Dr. Laura’s Top Three Tips for Better Sleep
We recently had the chance to “fall back” from daylight savings and gained an extra hour of sleep, but I have a feeling that for most of you, just one extra hour isn’t going to cut it. Over the last few months, I’ve had many of you mention struggles with sleep.
We all know that sleep is important, which can make it even more frustrating when you can’t fall asleep, wake up frequently or don’t get “good” sleep even when you do get the recommended amount (7 – 8 hours for adults; 9 hours for school-aged children and teens; 10 – 12 hours for preschoolers; 16 – 18 hours for newborns and infants).1
The good news is, there are EASY things you can do to help! Below are the top three tips I would recommend as well as links to articles with additional ideas and tricks if you’re interested in learning more.
- Log off. As our screen time has drastically increased with online meetings and school, so has our exposure to blue light. Blue light interferes with melatonin production, causing the brain to think it is still daytime. If you have to be on devices close to bedtime, consider wearing blue light blocking lenses about 90 minutes before bed or using an app on your phone to block blue light.2 To help you make the transition, iPhone users have a few easy, helpful options:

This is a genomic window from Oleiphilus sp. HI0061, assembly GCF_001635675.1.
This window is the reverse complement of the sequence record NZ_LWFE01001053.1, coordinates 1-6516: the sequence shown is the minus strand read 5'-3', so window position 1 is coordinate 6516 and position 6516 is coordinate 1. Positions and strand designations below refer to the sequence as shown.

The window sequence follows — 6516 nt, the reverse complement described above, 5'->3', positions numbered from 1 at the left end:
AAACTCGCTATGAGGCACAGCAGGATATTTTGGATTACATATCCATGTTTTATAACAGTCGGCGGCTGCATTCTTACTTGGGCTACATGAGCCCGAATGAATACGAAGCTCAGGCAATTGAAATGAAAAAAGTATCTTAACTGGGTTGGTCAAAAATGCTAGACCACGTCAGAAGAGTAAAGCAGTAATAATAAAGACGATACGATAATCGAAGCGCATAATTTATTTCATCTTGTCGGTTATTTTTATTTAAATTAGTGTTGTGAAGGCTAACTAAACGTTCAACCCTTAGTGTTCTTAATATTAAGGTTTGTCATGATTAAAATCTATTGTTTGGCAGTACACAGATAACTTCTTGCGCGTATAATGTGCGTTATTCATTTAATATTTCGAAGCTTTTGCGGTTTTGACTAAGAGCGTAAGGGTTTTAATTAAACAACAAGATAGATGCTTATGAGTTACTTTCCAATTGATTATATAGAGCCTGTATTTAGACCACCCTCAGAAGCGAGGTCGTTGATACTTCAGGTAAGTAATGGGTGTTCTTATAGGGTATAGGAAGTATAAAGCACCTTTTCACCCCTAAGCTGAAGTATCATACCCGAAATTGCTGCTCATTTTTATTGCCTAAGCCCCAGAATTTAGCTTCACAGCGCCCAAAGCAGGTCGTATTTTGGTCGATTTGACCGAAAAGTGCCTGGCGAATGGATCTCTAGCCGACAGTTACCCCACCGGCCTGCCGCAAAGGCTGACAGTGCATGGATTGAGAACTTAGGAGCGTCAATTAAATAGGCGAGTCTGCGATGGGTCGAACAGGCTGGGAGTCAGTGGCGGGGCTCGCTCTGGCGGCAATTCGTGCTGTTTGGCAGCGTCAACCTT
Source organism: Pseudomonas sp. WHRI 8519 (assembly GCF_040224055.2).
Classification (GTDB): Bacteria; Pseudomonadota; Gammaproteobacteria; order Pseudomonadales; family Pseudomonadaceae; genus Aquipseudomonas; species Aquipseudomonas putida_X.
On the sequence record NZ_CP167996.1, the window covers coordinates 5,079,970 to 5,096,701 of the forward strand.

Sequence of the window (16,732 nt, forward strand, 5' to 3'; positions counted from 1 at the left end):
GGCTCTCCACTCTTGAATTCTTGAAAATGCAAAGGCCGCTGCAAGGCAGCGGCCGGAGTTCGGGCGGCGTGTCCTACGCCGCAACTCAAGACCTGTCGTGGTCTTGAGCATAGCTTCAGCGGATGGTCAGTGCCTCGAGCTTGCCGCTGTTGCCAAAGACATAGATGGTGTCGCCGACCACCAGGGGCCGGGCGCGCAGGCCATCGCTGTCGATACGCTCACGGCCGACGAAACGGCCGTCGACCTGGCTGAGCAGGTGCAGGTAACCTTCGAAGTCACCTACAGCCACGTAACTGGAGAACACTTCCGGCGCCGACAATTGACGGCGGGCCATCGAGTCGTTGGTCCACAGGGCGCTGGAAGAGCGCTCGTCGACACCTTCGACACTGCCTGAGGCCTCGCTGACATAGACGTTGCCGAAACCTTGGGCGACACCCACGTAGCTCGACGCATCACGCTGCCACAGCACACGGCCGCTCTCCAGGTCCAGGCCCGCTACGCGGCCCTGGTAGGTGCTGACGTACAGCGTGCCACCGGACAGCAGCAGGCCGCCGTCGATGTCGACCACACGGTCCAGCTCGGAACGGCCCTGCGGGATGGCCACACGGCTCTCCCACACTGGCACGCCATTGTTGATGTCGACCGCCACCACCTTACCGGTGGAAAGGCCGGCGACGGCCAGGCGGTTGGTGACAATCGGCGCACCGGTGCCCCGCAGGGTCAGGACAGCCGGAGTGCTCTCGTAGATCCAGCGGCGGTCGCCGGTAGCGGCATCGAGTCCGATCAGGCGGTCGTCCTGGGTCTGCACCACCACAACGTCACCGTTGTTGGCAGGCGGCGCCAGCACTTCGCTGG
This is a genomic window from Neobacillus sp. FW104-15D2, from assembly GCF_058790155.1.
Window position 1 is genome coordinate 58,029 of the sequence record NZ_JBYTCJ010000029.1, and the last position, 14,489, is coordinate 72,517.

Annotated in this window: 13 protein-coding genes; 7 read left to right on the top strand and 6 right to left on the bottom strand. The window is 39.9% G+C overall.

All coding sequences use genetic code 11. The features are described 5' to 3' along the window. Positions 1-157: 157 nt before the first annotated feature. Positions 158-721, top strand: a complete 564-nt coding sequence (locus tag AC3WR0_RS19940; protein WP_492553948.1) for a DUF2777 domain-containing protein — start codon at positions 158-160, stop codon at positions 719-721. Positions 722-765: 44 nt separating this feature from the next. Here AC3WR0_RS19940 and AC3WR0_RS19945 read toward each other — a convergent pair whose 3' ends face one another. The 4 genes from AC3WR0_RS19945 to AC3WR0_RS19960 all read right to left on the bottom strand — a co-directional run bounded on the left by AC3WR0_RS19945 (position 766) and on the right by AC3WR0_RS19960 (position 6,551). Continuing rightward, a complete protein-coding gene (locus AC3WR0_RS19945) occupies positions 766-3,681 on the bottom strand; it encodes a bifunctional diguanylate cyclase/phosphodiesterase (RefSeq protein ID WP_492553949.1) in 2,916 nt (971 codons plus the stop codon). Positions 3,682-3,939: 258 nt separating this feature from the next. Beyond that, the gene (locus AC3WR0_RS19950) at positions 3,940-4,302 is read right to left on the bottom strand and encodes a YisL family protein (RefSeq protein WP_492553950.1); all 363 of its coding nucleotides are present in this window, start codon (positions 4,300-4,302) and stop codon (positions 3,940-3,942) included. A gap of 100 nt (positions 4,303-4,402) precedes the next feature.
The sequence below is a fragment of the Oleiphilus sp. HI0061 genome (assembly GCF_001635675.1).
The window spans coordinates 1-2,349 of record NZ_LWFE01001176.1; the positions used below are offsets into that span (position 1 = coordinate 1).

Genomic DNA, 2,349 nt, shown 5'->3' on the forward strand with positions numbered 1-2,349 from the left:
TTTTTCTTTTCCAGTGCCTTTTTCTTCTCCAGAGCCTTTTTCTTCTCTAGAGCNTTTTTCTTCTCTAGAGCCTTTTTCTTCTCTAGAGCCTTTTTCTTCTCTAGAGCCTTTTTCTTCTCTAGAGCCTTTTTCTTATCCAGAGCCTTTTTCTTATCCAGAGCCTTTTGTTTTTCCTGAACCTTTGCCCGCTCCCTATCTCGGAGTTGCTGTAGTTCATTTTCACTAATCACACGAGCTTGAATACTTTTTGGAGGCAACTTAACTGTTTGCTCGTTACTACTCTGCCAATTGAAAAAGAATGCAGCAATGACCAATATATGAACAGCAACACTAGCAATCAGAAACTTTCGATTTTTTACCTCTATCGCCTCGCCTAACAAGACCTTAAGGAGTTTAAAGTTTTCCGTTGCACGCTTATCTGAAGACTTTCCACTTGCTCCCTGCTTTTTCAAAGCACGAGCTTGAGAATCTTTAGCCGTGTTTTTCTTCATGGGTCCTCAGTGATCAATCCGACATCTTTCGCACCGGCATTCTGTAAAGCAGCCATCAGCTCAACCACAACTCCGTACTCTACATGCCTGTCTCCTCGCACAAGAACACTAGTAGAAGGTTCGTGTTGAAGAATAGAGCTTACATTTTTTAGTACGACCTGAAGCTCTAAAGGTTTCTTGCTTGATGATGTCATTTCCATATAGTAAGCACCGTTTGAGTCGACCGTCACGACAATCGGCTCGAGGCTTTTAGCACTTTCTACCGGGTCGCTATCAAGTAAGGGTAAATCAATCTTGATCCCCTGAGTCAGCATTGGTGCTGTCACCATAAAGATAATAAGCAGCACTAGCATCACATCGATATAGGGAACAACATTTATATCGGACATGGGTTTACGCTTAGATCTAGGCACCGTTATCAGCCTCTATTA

- On your iPhone or iPad, go to Display & Brightness under Settings and tap the Night Shift setting. This alters the screen temperature of your device to a warmer color, thereby filtering out the blue light during the timeframe you set.
- Also under settings, on your iPhone or iPad, find Do Not Disturb. From here, you can set a time your phone will automatically silence incoming calls, notifications and text messages when your phone is locked other than those from emergency contacts.
- Tune Out. Tune out the outside world and tune in to great sleep by using a white noise machine or binaural beats – I actually use binaural beats at home for myself and my kids! Binaural beats are a technique of combining two slightly different sound frequencies to create the perception of a single new frequency tone. Check out this article from Psychology Today to read about all the benefits. And bonus, there are a lot of great apps available to use!
- Keep it corked. No one wants to hear it, but if you want a great night’s sleep, you should avoid drinking alcohol within four hours of bedtime.2 Though that glass of wine might help you get to sleep, alcohol keeps you in the lighter stages of sleep, and you also tend to wake up more throughout the night. Water or even a sleepy time tea are great substitutes!
These articles from the International Chiropractors Organization and MindBody Green have a lot of great information as well, including supplements that help support sleep and tips for finding the best mattress to for your spine. In addition, don’t forget that chiropractic plays an important role in maintaining your overall health, including your sleep health!
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